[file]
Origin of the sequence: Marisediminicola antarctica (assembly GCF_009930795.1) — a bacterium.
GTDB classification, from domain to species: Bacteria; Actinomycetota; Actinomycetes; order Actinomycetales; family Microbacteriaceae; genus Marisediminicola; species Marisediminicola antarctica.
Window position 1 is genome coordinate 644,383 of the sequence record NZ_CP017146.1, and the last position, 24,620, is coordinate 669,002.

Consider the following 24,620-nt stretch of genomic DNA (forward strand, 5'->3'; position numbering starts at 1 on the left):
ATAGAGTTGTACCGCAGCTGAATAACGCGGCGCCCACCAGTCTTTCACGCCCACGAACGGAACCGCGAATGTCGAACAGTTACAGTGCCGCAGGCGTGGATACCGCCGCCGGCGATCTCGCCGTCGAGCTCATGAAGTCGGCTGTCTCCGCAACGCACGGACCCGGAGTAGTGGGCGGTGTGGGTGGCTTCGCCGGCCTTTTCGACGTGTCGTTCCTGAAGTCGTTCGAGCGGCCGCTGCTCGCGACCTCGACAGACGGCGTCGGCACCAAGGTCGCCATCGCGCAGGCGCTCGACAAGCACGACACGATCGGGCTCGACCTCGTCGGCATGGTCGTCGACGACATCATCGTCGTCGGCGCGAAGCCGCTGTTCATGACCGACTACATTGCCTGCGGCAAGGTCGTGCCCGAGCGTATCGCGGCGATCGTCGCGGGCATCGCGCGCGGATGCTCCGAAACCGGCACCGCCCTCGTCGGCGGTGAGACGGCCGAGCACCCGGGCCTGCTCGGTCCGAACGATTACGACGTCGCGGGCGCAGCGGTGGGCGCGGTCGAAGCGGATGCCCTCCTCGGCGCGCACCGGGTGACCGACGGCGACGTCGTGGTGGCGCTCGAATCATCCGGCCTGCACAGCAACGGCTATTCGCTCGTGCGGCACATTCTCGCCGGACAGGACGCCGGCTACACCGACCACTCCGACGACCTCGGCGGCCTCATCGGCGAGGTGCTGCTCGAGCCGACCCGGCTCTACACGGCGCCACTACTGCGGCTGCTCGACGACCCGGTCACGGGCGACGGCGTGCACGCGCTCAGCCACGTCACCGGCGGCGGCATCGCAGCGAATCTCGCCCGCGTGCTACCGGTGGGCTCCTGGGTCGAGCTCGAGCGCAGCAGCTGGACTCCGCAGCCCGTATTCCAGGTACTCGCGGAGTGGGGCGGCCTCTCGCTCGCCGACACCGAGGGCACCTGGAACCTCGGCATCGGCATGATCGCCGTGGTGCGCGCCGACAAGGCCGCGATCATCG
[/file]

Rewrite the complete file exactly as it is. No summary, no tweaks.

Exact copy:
Origin of the sequence: Marisediminicola antarctica (assembly GCF_009930795.1) — a bacterium.
GTDB classification, from domain to species: Bacteria; Actinomycetota; Actinomycetes; order Actinomycetales; family Microbacteriaceae; genus Marisediminicola; species Marisediminicola antarctica.
Window position 1 is genome coordinate 644,383 of the sequence record NZ_CP017146.1, and the last position, 24,620, is coordinate 669,002.

Consider the following 24,620-nt stretch of genomic DNA (forward strand, 5'->3'; position numbering starts at 1 on the left):
ATAGAGTTGTACCGCAGCTGAATAACGCGGCGCCCACCAGTCTTTCACGCCCACGAACGGAACCGCGAATGTCGAACAGTTACAGTGCCGCAGGCGTGGATACCGCCGCCGGCGATCTCGCCGTCGAGCTCATGAAGTCGGCTGTCTCCGCAACGCACGGACCCGGAGTAGTGGGCGGTGTGGGTGGCTTCGCCGGCCTTTTCGACGTGTCGTTCCTGAAGTCGTTCGAGCGGCCGCTGCTCGCGACCTCGACAGACGGCGTCGGCACCAAGGTCGCCATCGCGCAGGCGCTCGACAAGCACGACACGATCGGGCTCGACCTCGTCGGCATGGTCGTCGACGACATCATCGTCGTCGGCGCGAAGCCGCTGTTCATGACCGACTACATTGCCTGCGGCAAGGTCGTGCCCGAGCGTATCGCGGCGATCGTCGCGGGCATCGCGCGCGGATGCTCCGAAACCGGCACCGCCCTCGTCGGCGGTGAGACGGCCGAGCACCCGGGCCTGCTCGGTCCGAACGATTACGACGTCGCGGGCGCAGCGGTGGGCGCGGTCGAAGCGGATGCCCTCCTCGGCGCGCACCGGGTGACCGACGGCGACGTCGTGGTGGCGCTCGAATCATCCGGCCTGCACAGCAACGGCTATTCGCTCGTGCGGCACATTCTCGCCGGACAGGACGCCGGCTACACCGACCACTCCGACGACCTCGGCGGCCTCATCGGCGAGGTGCTGCTCGAGCCGACCCGGCTCTACACGGCGCCACTACTGCGGCTGCTCGACGACCCGGTCACGGGCGACGGCGTGCACGCGCTCAGCCACGTCACCGGCGGCGGCATCGCAGCGAATCTCGCCCGCGTGCTACCGGTGGGCTCCTGGGTCGAGCTCGAGCGCAGCAGCTGGACTCCGCAGCCCGTATTCCAGGTACTCGCGGAGTGGGGCGGCCTCTCGCTCGCCGACACCGAGGGCACCTGGAACCTCGGCATCGGCATGATCGCCGTGGTGCGCGCCGACAAGGCCGCGATCATCG